This document covers compilation and installation of the Apache HTTP Server on Unix and Unix-like systems only. For compiling and installation on Windows, see Using Apache HTTP Server with Microsoft Windows and Compiling Apache for Microsoft Windows. For other platforms, see the platform documentation.
Apache httpd uses
autoconf to create a build environment that looks like many other Open Source projects.
If you are upgrading from one minor version to the next (for example, 2.4.9 to 2.4.10), please skip down to the upgrading section.
|Download||Download the latest release from http://httpd.apache.org/download.cgi|
$ gzip -d httpd-NN.tar.gz $ tar xvf httpd-NN.tar $ cd httpd-NN
$ ./configure --prefix=PREFIX
$ make install
$ vi PREFIX/conf/httpd.conf
$ PREFIX/bin/apachectl -k start
NN must be replaced with the current version number, and PREFIX must be replaced with the filesystem path under which the server should be installed. If PREFIX is not specified, it defaults to
Each section of the compilation and installation process is described in more detail below, beginning with the requirements for compiling and installing Apache httpd.
The following requirements exist for building Apache httpd:
/httpd_source_tree_root/srclib/apr-util(be sure the directory names do not have version numbers; for example, the APR distribution must be under /httpd_source_tree_root/srclib/apr/) and use
--with-included-aproption. On some platforms, you may have to install the corresponding
-devpackages to allow httpd to build against your installed copy of APR and APR-Util.
--with-pcreparameter. On some platforms, you may have to install the corresponding
-devpackage to allow httpd to build against your installed copy of PCRE.
PATHmust contain basic build tools such as
xntpdprograms are used for this purpose which are based on the Network Time Protocol (NTP). See the NTP homepage for more details about NTP software and public time servers.
dbmmanage(which are written in Perl) the Perl 5 interpreter is required (versions 5.003 or newer are sufficient). If no Perl 5 interpreter is found by the
configurescript, you will not be able to use the affected support scripts. Of course, you will still be able to build and use Apache httpd.
The Apache HTTP Server can be downloaded from the Apache HTTP Server download site, which lists several mirrors. Most users of Apache on unix-like systems will be better off downloading and compiling a source version. The build process (described below) is easy, and it allows you to customize your server to suit your needs. In addition, binary releases are often not up to date with the latest source releases. If you do download a binary, follow the instructions in the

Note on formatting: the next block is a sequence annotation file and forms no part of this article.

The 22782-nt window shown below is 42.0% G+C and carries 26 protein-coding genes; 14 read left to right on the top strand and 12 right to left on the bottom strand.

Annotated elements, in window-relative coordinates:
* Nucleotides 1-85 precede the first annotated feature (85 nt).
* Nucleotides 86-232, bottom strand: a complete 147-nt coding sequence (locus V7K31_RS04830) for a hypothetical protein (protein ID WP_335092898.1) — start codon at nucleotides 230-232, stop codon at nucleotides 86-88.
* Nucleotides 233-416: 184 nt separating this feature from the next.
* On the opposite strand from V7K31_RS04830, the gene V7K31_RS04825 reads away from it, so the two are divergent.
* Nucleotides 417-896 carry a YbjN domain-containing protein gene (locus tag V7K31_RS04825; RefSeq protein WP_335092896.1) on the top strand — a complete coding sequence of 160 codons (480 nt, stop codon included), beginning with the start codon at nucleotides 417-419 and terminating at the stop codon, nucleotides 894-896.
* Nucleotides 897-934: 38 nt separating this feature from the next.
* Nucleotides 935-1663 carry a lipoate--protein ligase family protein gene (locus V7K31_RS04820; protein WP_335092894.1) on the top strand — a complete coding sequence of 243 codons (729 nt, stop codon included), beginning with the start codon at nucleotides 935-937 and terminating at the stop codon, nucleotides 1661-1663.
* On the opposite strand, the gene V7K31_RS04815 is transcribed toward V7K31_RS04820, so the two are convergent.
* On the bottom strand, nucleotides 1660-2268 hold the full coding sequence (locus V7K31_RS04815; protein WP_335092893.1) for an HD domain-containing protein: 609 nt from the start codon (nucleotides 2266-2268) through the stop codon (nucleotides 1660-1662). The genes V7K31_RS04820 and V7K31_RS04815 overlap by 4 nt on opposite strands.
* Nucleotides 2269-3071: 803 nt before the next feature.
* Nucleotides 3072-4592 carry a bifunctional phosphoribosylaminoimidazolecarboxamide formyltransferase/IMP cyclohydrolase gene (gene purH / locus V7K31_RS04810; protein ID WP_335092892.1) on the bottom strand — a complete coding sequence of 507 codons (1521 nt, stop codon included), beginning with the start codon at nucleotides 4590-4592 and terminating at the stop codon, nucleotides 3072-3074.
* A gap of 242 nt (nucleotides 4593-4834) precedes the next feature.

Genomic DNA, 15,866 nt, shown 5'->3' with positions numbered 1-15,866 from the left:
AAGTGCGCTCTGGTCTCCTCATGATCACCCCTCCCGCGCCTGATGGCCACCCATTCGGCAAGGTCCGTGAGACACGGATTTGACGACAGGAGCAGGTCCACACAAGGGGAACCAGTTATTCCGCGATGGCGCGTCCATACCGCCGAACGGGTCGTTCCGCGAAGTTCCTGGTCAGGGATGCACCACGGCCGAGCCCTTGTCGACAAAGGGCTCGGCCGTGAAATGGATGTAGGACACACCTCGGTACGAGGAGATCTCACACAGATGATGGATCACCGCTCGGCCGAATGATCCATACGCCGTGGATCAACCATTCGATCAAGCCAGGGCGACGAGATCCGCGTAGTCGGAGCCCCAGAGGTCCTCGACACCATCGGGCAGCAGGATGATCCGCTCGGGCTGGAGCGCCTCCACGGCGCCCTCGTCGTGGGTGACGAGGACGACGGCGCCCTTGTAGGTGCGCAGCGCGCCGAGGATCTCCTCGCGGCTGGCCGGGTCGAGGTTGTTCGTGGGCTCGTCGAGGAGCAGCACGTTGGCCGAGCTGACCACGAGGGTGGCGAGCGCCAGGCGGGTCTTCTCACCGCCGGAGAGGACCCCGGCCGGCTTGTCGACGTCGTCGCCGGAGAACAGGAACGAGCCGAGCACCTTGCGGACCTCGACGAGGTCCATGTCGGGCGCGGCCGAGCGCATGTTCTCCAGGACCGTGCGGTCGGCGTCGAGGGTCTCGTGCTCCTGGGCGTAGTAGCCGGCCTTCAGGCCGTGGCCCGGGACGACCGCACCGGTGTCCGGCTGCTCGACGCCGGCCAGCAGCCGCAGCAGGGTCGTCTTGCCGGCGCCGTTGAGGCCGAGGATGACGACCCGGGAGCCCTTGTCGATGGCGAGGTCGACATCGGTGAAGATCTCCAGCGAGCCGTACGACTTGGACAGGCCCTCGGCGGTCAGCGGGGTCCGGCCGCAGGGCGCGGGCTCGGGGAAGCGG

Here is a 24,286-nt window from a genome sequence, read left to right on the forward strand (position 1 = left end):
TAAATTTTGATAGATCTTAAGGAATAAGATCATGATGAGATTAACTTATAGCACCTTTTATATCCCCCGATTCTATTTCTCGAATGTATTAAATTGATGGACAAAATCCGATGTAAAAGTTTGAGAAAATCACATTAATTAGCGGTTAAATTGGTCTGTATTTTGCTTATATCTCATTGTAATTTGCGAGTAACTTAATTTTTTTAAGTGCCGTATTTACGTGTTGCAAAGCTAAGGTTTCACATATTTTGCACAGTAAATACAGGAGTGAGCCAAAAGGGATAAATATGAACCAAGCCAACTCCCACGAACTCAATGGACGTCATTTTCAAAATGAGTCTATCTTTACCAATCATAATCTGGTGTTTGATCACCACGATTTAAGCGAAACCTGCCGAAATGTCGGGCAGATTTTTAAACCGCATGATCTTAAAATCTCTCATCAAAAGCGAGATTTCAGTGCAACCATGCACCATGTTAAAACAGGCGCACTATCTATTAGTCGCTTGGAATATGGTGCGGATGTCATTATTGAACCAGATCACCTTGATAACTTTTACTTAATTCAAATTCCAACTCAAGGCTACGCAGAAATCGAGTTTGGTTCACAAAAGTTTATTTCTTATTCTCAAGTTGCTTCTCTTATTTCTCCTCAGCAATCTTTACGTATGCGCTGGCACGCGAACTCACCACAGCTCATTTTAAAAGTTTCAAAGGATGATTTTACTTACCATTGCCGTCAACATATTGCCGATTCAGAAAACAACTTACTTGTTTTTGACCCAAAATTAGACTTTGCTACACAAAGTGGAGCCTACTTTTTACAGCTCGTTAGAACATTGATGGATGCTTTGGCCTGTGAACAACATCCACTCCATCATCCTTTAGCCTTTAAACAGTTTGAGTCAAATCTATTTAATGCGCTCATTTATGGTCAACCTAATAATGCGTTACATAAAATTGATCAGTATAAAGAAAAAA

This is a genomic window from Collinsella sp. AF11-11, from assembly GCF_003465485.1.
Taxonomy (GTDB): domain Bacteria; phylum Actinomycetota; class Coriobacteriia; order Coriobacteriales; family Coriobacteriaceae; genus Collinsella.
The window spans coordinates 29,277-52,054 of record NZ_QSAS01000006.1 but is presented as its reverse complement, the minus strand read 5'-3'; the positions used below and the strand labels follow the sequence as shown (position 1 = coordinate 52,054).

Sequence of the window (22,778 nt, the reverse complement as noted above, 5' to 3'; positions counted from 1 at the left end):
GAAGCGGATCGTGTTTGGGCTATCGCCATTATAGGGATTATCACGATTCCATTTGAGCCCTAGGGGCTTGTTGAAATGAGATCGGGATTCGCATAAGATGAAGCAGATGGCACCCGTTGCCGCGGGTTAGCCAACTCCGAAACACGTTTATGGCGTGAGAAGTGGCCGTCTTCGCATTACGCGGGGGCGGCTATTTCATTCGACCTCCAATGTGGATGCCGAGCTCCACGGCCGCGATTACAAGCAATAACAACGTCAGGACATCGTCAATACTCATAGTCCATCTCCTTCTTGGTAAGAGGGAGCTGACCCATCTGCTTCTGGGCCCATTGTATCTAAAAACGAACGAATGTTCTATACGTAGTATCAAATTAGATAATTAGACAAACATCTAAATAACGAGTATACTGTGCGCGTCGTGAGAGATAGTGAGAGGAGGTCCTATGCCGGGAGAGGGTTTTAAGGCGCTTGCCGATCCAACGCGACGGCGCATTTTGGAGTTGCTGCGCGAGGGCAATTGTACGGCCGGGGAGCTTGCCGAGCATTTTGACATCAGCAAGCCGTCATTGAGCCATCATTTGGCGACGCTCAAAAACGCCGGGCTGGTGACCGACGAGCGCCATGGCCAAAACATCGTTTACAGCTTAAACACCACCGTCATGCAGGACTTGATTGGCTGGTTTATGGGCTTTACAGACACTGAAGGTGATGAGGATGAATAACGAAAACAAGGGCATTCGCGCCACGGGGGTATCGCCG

INSTALL.bindist file inside the distribution.
After downloading, it is important to verify that you have a complete and unmodified version of the Apache HTTP Server. This can be accomplished by testing the downloaded tarball against the PGP signature. Details on how to do this are available on the download page and an extended example is available describing the use of PGP.
Extracting the source from the Apache HTTP Server tarball is a simple matter of uncompressing, and then untarring:
$ gzip -d httpd-NN.tar.gz $ tar xvf httpd-NN.tar
This will create a new directory under the current directory containing the source code for the distribution. You should
cd into that directory before proceeding with compiling the server.
The next step is to configure the Apache source tree for your particular platform and personal requirements. This is done using the script
configure included in the root directory of the distribution. (Developers downloading an unreleased version of the Apache source tree will need to have
libtool installed and will need to run
buildconf before proceeding with the next steps. This is not necessary for official releases.)
To configure the source tree using all the default options, simply type
./configure. To change the default options,
configure accepts a variety of variables and command line options.
The most important option is the location
--prefix where Apache is to be installed later, because Apache has to be configured for this location to work correctly. More fine-tuned control of the location of files is possible with additional configure options.
Also at this point, you can specify which features you want included in Apache by enabling and disabling modules. Apache comes with a wide range of modules included by default. They will be compiled as shared objects (DSOs) which can be loaded or unloaded at runtime. You can also choose to compile modules statically by using the option
Additional modules are enabled using the
--enable-module option, where module is the name of the module with the
mod_ string removed and with any underscore converted to a dash. Similarly, you can disable modules with the
--disable-module option. Be careful when using these options, since